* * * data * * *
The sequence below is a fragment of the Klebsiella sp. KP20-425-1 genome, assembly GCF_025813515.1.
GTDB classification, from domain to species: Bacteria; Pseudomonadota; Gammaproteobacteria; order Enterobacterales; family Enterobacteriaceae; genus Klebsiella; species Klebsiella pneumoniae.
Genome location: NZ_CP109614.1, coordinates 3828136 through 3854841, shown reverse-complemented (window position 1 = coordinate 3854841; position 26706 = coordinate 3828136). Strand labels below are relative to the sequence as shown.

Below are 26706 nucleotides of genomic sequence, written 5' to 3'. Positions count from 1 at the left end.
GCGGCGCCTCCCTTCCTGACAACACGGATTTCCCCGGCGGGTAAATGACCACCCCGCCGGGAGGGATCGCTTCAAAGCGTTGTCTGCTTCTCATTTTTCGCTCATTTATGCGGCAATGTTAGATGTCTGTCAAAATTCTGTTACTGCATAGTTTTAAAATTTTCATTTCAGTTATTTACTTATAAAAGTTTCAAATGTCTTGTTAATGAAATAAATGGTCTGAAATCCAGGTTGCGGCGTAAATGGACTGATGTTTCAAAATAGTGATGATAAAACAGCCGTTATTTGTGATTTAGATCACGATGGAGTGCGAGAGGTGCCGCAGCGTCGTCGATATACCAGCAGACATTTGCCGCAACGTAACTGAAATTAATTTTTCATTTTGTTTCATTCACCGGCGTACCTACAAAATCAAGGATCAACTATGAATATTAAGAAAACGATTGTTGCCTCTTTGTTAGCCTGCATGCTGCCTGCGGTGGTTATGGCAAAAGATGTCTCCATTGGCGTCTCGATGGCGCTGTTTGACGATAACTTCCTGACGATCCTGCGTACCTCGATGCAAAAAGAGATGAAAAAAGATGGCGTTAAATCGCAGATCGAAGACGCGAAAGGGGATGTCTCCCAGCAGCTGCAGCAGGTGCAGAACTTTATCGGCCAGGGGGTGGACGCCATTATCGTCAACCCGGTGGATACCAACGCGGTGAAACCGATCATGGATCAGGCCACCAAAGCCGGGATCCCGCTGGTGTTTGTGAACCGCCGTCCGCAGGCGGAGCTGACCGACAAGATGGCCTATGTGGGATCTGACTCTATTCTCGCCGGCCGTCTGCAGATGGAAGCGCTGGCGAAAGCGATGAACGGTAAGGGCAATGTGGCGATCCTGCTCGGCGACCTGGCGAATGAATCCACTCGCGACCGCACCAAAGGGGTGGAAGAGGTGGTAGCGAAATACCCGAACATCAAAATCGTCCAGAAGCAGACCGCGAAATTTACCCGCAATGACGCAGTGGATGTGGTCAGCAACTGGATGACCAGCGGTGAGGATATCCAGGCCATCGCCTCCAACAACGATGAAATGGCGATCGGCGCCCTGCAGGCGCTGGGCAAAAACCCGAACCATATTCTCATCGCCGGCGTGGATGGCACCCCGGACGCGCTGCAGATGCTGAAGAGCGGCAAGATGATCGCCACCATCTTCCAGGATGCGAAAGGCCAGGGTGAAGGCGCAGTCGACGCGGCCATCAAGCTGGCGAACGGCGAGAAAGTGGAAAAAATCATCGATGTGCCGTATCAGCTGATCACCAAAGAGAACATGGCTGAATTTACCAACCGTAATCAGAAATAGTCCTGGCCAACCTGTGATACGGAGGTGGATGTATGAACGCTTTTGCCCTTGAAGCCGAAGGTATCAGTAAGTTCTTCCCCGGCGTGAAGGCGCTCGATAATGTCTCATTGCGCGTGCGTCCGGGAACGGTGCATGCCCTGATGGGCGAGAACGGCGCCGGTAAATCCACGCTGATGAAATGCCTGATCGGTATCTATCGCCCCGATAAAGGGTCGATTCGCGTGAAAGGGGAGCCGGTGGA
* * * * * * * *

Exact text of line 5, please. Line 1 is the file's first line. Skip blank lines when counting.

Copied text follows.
GCGGCGCCTCCCTTCCTGACAACACGGATTTCCCCGGCGGGTAAATGACCACCCCGCCGGGAGGGATCGCTTCAAAGCGTTGTCTGCTTCTCATTTTTCGCTCATTTATGCGGCAATGTTAGATGTCTGTCAAAATTCTGTTACTGCATAGTTTTAAAATTTTCATTTCAGTTATTTACTTATAAAAGTTTCAAATGTCTTGTTAATGAAATAAATGGTCTGAAATCCAGGTTGCGGCGTAAATGGACTGATGTTTCAAAATAGTGATGATAAAACAGCCGTTATTTGTGATTTAGATCACGATGGAGTGCGAGAGGTGCCGCAGCGTCGTCGATATACCAGCAGACATTTGCCGCAACGTAACTGAAATTAATTTTTCATTTTGTTTCATTCACCGGCGTACCTACAAAATCAAGGATCAACTATGAATATTAAGAAAACGATTGTTGCCTCTTTGTTAGCCTGCATGCTGCCTGCGGTGGTTATGGCAAAAGATGTCTCCATTGGCGTCTCGATGGCGCTGTTTGACGATAACTTCCTGACGATCCTGCGTACCTCGATGCAAAAAGAGATGAAAAAAGATGGCGTTAAATCGCAGATCGAAGACGCGAAAGGGGATGTCTCCCAGCAGCTGCAGCAGGTGCAGAACTTTATCGGCCAGGGGGTGGACGCCATTATCGTCAACCCGGTGGATACCAACGCGGTGAAACCGATCATGGATCAGGCCACCAAAGCCGGGATCCCGCTGGTGTTTGTGAACCGCCGTCCGCAGGCGGAGCTGACCGACAAGATGGCCTATGTGGGATCTGACTCTATTCTCGCCGGCCGTCTGCAGATGGAAGCGCTGGCGAAAGCGATGAACGGTAAGGGCAATGTGGCGATCCTGCTCGGCGACCTGGCGAATGAATCCACTCGCGACCGCACCAAAGGGGTGGAAGAGGTGGTAGCGAAATACCCGAACATCAAAATCGTCCAGAAGCAGACCGCGAAATTTACCCGCAATGACGCAGTGGATGTGGTCAGCAACTGGATGACCAGCGGTGAGGATATCCAGGCCATCGCCTCCAACAACGATGAAATGGCGATCGGCGCCCTGCAGGCGCTGGGCAAAAACCCGAACCATATTCTCATCGCCGGCGTGGATGGCACCCCGGACGCGCTGCAGATGCTGAAGAGCGGCAAGATGATCGCCACCATCTTCCAGGATGCGAAAGGCCAGGGTGAAGGCGCAGTCGACGCGGCCATCAAGCTGGCGAACGGCGAGAAAGTGGAAAAAATCATCGATGTGCCGTATCAGCTGATCACCAAAGAGAACATGGCTGAATTTACCAACCGTAATCAGAAATAGTCCTGGCCAACCTGTGATACGGAGGTGGATGTATGAACGCTTTTGCCCTTGAAGCCGAAGGTATCAGTAAGTTCTTCCCCGGCGTGAAGGCGCTCGATAATGTCTCATTGCGCGTGCGTCCGGGAACGGTGCATGCCCTGATGGGCGAGAACGGCGCCGGTAAATCCACGCTGATGAAATGCCTGATCGGTATCTATCGCCCCGATAAAGGGTCGATTCGCGTGAAAGGGGAGCCGGTGGA